Blog

True Wealth Design blog and news

How Risky Are You Really?

Rather than using non-measurable descriptions of risk like conservative, moderate, aggressive, your customized retirement plan needs to be the foundation to measure risk. A good retirement plan starts with carefully modeling your lifestyle goals, optimizing your income sources from Social Security and pensions, and stress-testing investments against your plan. Once this is done the three types of risk below can be more accurately discussed. Continue reading

DFA Funds: Lower Costs & New ETFs

A majority of True Wealth clients own investments from Dimensional Fund Advisors (DFA) – a science-based money manager with more than $600 billion in assets under management as of March 2021. We wanted to give a brief update on some … Continue reading

Investment Return Expectations

Having reasonable assumptions for investment returns is critically important for many reasons. These assumptions will impact the success of your retirement plan, investment allocation decisions, and your peace of mind to name a few. Why peace of mind? Well, if … Continue reading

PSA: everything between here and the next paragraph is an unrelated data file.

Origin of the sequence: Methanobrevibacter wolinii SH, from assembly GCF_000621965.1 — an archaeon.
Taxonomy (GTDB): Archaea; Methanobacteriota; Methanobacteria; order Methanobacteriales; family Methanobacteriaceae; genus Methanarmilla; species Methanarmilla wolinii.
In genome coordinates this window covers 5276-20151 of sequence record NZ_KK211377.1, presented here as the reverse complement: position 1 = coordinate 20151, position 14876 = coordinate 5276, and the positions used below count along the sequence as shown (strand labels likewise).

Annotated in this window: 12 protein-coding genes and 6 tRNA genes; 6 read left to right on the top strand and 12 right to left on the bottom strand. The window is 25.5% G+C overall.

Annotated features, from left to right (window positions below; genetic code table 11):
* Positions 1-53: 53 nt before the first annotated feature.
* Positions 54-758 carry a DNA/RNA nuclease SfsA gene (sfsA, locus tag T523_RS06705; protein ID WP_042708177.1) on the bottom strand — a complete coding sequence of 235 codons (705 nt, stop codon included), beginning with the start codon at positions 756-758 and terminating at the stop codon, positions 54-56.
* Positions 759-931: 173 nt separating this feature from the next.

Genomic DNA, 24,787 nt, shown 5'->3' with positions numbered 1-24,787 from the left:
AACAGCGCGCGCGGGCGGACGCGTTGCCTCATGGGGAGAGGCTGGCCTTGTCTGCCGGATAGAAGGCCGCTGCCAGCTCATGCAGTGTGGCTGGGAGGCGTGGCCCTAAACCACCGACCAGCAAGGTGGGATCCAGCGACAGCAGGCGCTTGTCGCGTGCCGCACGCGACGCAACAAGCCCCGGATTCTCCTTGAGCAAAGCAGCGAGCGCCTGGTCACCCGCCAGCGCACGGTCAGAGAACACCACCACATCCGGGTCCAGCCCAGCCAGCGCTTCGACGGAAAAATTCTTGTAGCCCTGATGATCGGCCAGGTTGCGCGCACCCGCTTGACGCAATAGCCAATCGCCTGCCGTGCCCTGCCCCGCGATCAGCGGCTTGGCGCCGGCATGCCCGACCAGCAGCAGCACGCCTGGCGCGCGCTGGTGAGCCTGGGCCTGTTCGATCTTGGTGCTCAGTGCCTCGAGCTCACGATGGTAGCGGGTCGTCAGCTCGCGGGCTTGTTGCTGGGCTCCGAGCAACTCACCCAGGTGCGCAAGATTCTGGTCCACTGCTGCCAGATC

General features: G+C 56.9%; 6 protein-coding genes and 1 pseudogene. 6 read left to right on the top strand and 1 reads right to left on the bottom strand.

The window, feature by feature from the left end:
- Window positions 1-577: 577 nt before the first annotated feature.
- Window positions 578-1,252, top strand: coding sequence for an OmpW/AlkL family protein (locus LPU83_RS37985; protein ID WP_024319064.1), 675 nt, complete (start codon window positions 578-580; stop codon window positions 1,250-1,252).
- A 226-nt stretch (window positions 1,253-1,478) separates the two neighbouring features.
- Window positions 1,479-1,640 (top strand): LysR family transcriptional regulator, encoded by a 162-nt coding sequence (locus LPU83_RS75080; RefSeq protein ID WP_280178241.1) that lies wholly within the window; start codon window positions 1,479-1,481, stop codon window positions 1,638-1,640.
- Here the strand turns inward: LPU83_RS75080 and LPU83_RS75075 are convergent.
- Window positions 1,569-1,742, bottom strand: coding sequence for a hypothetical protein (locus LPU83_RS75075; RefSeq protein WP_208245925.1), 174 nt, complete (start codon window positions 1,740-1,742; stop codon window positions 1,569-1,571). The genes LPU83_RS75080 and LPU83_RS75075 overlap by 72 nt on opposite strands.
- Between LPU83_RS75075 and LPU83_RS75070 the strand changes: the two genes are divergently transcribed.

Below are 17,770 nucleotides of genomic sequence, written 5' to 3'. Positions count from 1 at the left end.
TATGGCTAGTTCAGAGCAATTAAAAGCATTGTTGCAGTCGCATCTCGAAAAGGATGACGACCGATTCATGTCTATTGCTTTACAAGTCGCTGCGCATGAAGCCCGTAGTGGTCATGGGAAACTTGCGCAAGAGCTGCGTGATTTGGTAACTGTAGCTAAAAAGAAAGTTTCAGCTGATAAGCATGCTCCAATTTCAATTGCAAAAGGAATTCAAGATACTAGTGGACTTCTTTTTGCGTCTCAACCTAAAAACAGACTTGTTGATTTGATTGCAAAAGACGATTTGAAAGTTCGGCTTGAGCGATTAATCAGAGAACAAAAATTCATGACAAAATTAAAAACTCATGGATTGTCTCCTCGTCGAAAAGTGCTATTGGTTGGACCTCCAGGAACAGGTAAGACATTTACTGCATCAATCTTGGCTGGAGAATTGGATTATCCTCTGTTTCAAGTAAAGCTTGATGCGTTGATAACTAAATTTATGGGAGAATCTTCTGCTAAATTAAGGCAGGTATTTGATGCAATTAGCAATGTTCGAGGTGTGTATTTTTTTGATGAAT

When Should You Start Seriously Planning For Retirement?

Over the years in my practice as a Certified Financial Planner™ Professional, I had clients in their 30s when it made sense to hire me. I’ve had others in their 50s where I told them to come back in a few years or when a specific event occurred. Alas, mom was correct. We are special, unique snowflakes.

Nevertheless, these principles apply… Continue reading

Why Small, Cheap Stocks Still Make Sense

When Nobel winner Eugene Fama studied the long-term performance of U.S. equities in the early 1990s, he found that stock returns had decreased with size and cost. The smallest, cheapest companies had provided higher investment returns than the biggest, costliest firms.

Though initially counter-intuitive to many – why wouldn’t you want to invest in the biggest and best companies? – it made sense. Large-growth stocks were safer economic choices, operating reliable businesses well-positioned to survive recessions. Thus, they were handsomely valued, at prices that limited their potential for future increases. Continue reading